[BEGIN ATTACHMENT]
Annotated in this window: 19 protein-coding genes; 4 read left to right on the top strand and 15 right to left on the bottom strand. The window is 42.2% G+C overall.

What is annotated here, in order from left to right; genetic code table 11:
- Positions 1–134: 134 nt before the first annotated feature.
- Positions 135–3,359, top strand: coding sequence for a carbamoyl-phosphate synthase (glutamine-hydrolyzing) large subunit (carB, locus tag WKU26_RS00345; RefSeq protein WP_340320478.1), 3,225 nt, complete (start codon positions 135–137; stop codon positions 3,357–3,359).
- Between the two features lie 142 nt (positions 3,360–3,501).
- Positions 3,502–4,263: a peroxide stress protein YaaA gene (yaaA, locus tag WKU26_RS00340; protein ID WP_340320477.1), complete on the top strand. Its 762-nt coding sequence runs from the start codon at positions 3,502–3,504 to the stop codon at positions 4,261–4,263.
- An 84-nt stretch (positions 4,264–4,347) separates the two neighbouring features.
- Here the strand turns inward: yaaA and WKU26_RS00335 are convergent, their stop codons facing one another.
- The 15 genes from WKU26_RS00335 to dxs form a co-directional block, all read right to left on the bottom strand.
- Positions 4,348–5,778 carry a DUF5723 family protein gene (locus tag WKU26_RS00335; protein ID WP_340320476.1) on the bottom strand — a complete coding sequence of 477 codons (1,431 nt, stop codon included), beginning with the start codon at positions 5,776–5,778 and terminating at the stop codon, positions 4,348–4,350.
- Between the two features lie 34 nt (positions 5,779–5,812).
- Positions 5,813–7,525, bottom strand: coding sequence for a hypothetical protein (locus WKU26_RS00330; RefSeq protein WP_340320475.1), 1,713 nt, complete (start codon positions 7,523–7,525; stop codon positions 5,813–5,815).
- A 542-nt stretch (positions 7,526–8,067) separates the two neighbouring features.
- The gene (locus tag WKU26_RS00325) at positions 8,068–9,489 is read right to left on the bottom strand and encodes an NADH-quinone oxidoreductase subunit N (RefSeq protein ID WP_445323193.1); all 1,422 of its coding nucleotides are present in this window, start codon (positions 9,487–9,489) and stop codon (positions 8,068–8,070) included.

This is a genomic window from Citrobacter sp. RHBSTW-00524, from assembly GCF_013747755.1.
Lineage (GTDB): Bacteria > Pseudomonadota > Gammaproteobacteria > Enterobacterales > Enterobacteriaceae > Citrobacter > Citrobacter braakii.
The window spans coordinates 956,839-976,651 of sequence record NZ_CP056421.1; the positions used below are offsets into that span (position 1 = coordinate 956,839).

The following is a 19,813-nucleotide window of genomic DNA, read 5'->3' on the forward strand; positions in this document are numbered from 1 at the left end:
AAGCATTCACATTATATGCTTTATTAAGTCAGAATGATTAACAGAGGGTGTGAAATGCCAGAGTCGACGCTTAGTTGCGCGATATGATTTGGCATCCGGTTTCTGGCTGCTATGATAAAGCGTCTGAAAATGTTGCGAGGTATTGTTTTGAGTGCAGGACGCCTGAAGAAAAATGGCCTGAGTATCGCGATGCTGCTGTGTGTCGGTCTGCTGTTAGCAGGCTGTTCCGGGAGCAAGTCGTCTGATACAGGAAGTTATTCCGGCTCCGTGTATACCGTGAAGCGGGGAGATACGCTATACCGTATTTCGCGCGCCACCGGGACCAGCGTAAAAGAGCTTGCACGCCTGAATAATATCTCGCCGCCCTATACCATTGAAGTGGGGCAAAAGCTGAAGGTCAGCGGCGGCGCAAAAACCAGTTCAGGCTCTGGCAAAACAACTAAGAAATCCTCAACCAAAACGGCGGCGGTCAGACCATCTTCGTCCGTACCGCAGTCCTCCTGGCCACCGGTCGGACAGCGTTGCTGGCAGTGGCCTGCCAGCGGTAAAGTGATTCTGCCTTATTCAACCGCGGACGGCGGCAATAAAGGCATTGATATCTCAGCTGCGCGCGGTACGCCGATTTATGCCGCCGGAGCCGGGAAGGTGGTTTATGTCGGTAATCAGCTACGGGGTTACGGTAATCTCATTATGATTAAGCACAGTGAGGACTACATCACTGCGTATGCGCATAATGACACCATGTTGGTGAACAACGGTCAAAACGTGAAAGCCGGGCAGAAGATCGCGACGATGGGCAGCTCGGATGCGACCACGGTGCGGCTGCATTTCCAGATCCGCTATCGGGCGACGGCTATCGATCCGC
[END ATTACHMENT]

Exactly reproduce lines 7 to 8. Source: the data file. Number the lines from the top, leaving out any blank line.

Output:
- An 84-nt stretch (positions 4,264–4,347) separates the two neighbouring features.
- Here the strand turns inward: yaaA and WKU26_RS00335 are convergent, their stop codons facing one another.